Leaders representing BIPOC-owned businesses to talk reform
Leaders of BIPOC business groups on Wednesday, Feb. 3, will talk about potential reforms after a year in which the COVID-19 pandemic disproportionately hammered racial and ethnic minorities.
The hour-long discussion hosted by City Club of Portland, part of a series called "State of the Possible," happens online starting at noon.
The pandemic has disproportionately hit BIPOC-owned businesses, according to several studies.
One study by the Federal Reserve Bank of New York last July concluded that 41 percent of Black-owned businesses in the United States shut down by April, as compared to 17 percent of White-owned businesses, 32 percent of Latinx-owned businesses and 26 percent of Asian-owned businesses.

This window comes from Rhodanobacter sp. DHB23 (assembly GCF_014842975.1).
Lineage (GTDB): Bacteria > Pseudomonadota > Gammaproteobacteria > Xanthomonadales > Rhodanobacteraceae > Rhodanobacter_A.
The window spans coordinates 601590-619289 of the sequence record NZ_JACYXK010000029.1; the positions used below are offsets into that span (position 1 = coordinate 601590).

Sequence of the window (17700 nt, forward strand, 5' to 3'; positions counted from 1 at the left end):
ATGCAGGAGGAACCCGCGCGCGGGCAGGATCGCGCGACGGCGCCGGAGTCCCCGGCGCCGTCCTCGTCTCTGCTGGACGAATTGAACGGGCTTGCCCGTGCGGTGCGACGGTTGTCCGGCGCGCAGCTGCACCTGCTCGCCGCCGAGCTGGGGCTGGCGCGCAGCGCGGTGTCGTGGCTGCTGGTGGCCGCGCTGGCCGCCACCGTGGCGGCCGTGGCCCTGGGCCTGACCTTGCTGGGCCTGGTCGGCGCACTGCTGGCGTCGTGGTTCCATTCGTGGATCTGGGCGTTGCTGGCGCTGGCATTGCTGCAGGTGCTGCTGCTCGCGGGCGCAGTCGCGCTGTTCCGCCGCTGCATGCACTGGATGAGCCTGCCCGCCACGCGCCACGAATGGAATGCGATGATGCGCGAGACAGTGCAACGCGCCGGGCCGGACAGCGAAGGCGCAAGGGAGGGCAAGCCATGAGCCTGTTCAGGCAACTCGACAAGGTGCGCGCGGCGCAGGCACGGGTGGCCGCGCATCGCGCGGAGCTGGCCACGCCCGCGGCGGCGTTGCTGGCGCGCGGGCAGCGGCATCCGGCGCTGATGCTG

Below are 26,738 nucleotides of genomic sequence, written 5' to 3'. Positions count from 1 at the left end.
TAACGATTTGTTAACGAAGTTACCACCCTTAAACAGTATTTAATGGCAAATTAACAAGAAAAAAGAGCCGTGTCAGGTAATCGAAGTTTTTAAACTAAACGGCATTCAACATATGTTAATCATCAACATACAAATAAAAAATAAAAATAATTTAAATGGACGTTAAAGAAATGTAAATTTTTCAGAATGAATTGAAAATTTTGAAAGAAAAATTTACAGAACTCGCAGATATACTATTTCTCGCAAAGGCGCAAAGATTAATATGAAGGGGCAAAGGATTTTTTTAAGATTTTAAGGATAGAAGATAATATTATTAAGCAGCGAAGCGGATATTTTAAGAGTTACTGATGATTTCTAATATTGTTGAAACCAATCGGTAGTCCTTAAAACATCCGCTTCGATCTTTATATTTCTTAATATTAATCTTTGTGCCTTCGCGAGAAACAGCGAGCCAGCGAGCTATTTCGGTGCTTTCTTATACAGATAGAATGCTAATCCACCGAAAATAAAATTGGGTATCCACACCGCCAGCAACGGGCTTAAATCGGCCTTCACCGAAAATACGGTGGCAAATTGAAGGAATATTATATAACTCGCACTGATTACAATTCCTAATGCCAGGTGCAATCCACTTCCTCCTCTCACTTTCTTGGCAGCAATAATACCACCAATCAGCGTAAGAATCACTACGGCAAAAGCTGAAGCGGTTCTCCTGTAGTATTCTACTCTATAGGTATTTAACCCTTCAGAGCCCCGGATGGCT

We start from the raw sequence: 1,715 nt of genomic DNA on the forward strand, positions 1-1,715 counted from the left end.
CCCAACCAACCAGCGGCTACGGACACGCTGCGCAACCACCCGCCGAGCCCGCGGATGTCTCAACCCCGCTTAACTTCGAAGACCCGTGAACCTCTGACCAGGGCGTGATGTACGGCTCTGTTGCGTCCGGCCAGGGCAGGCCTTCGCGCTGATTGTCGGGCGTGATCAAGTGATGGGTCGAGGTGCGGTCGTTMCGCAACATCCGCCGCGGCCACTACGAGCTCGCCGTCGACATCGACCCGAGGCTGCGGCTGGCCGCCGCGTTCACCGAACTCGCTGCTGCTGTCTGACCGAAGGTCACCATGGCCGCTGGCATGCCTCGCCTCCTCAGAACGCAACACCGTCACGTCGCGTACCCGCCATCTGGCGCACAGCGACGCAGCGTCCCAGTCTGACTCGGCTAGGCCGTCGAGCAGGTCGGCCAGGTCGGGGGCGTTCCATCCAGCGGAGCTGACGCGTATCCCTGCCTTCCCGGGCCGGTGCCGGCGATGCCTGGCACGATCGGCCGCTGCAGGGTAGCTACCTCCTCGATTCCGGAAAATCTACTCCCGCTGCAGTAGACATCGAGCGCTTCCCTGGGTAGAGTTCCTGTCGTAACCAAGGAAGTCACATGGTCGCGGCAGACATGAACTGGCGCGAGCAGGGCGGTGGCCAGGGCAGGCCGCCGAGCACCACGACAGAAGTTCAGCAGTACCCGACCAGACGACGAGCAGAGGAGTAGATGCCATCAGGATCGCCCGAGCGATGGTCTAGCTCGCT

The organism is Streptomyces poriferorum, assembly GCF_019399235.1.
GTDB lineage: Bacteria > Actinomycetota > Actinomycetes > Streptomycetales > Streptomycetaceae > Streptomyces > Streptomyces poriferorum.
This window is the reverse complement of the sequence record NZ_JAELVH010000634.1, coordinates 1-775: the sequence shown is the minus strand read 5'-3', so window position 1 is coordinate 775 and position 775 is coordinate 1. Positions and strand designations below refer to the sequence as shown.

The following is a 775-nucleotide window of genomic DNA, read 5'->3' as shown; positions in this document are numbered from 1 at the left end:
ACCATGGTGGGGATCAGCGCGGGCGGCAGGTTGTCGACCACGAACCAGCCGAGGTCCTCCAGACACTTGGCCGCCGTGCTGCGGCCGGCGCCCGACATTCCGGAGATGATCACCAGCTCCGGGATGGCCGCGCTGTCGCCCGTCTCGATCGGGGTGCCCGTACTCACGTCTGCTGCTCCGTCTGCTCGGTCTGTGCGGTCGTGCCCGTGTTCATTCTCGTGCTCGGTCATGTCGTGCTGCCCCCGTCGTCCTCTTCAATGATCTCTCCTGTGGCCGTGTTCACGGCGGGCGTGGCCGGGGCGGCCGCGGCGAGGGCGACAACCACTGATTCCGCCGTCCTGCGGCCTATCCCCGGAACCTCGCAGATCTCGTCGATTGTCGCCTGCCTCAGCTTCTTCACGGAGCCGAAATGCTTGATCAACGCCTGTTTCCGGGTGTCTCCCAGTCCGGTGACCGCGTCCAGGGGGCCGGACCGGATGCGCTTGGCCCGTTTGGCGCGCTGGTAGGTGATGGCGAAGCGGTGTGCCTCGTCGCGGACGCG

Some aid programs have sought to address the problem. Last July Oregon lawmakers approved $62 million for the Oregon Cares Fund for Black Relief and Resiliency.
But other programs have come under fire. A city of Portland audit released last September found that a contracting program intended to benefit minority- and women-owned businesses had instead primarily benefited White people.
The panel on Wednesday will "share their ideas for a more equitable economy."
The expected speakers include Ashley Henr, Executive Director, Business for a Better Portland; Andrew Hoan, CEO, Portland Business Alliance; Jan Mason, President, Philippine American Chamber of Commerce of Oregon; James Parker, Executive Director, Oregon Native American Chamber; and Orlando Williams of the Black American Chamber of Commerce.
XRAY.FM and Pamplin Media Group are media sponsors of the event.
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